The popularity of mopeds and scooters continues to rise across the country, and so do the rates of accidents and fatalities. Offering an economical way to get from place to place, these slower, more stable versions of motorcycles are appealing to many people. However, it's important that riders take the same safety precautions expected of motorcyclists, and be aware of the licensing and registration laws in their states of residence.
Are Mopeds and Scooters the Same Thing?
Both riders and dealers often use the terms “moped” and “scooter” interchangeably, but a moped is technically a motorized bicycle. This means that a moped can either be propelled by a motor (mo) or by the rider using pedals (ped). These vehicles are much less common than they once were, and most riders are actually using motor scooters. For the purposes of state laws, the concern is not so much how the vehicle is propelled; it's how big of an engine it has and how fast it's capable of traveling.
Laws regarding motorcycles differ from state to state but, in general, a motorcycle is a two-wheeled vehicle capable of speeds greater than 30 mph. Whether you call the two- or three-wheeled vehicle a motorcycle or a scooter, if it can reach street speeds, it has to be licensed and registered as a motorcycle.
Moped and Motorcycle Laws in Kansas and Missouri
In Kansas, a vehicle is considered a motorized bicycle or moped if it:
- Has two or three wheels.
- May be propelled by human power, a helper motor, or both.
- Has a motor which produces not more than 3.5 brake horsepower; a cylinder capacity of not more than 130 cubic centimeters; an automatic transmission; and a maximum speed of 30 mph.
Mopeds must be registered with the Kansas DMV and riders must carry insurance. If your scooter is capable of exceeding 30 mph, it qualifies as a motorcycle and you'll be required to have a motorcycle operator license as well.
Missouri law differs from Kansas. In Missouri, a moped is limited to:
- A cylinder capacity of not more than 50 cubic centimeters
- A motor which produces not more than 3 brake horsepower, and a maximum speed
of 30 mph.
These smaller cycles don't require licensing, insurance, or registration in Missouri. A rider doesn't need a special operator’s license, but still must be a licensed driver. A cycle with an engine larger than 50cc that can exceed 30 mph falls under the same laws as motorcycle and the operator will need a Missouri motorcycle license.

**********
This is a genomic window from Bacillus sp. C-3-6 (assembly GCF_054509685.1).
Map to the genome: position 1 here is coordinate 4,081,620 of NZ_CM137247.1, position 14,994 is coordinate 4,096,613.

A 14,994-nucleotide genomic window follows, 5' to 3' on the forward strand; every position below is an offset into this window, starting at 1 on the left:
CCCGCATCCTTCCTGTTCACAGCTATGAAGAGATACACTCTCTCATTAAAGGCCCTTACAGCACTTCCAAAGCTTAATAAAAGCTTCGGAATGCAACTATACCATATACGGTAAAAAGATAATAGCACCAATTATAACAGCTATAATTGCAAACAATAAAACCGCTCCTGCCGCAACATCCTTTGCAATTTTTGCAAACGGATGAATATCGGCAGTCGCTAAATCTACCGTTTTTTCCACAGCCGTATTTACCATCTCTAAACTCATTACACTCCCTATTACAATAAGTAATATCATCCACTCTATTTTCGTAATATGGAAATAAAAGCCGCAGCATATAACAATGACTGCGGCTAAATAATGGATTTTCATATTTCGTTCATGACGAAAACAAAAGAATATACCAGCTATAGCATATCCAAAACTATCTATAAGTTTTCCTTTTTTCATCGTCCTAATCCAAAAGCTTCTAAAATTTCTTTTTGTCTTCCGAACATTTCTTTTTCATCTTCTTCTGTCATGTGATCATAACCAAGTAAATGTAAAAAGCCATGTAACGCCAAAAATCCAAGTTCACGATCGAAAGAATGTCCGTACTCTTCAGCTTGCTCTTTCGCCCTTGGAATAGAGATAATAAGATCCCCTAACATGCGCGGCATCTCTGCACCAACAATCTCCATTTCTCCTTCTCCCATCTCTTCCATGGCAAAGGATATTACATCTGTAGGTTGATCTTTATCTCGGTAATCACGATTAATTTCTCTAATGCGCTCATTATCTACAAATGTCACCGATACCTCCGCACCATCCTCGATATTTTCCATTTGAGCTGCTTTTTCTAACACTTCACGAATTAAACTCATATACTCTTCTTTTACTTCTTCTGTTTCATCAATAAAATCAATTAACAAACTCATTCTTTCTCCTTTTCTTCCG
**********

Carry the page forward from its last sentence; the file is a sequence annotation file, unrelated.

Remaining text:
In both Kansas and Missouri, municipalities may add additional restrictions for mopeds and scooters—including which roads you're permitted to ride on—so it's important you understand your own community’s rules.
Maintain Safety at Any Speed
Whether your cycle is considered a moped, scooter, or motorcycle, basic safety rules remain the same. The biggest threat to cycle riders of any size is the difficulty other drivers have seeing you, so making yourself visible is a key safety consideration. Also, your head hitting the pavement at 30 mph can do as much damage as hitting it at 50 mph, so a helmet is a necessity riding on any cycle.
Consider the following safety guidelines when riding your moped or scooter:
- Wear safety gear. A helmet, clothing that covers your skin, gloves, and boots all serve to protect you in a crash. Even while riding at slower speeds on a moped you can suffer road rash, head injuries, and broken bones in a crash, so protect yourself before you head out.
- Obey traffic laws. If it's legal for you to ride in a lane of traffic, you must obey the same traffic laws as other vehicles. If your moped isn't permitted on the street, make sure it's legal for you to ride in a bike lane or pedestrian zone. If you're riding your moped in these areas, you're subject to bicycle and pedestrian laws.
- Make yourself visible. Slower cycles are even harder for other vehicles to deal with because not only are they hard to see, they often cannot keep up with traffic speeds, making them a hazard. Wear reflective gear and use lights and signals to help protect you.
- Understand your limits. Never ride your moped or scooter where it's not designed to go. This includes riding on roads with speed limits you're not capable of reaching and riding on terrain your bike cannot handle. Follow manufacturer instructions for the safest operation of your scooter.
Have You Been Injured In A Motorcycle Accident?
If you've been injured in a motorcycle accident you need to speak with an experienced motorcycle accident attorney as soon as possible. Please contact us online or call our Kansas City office directly at 816.471.5111 to schedule your free consultation.
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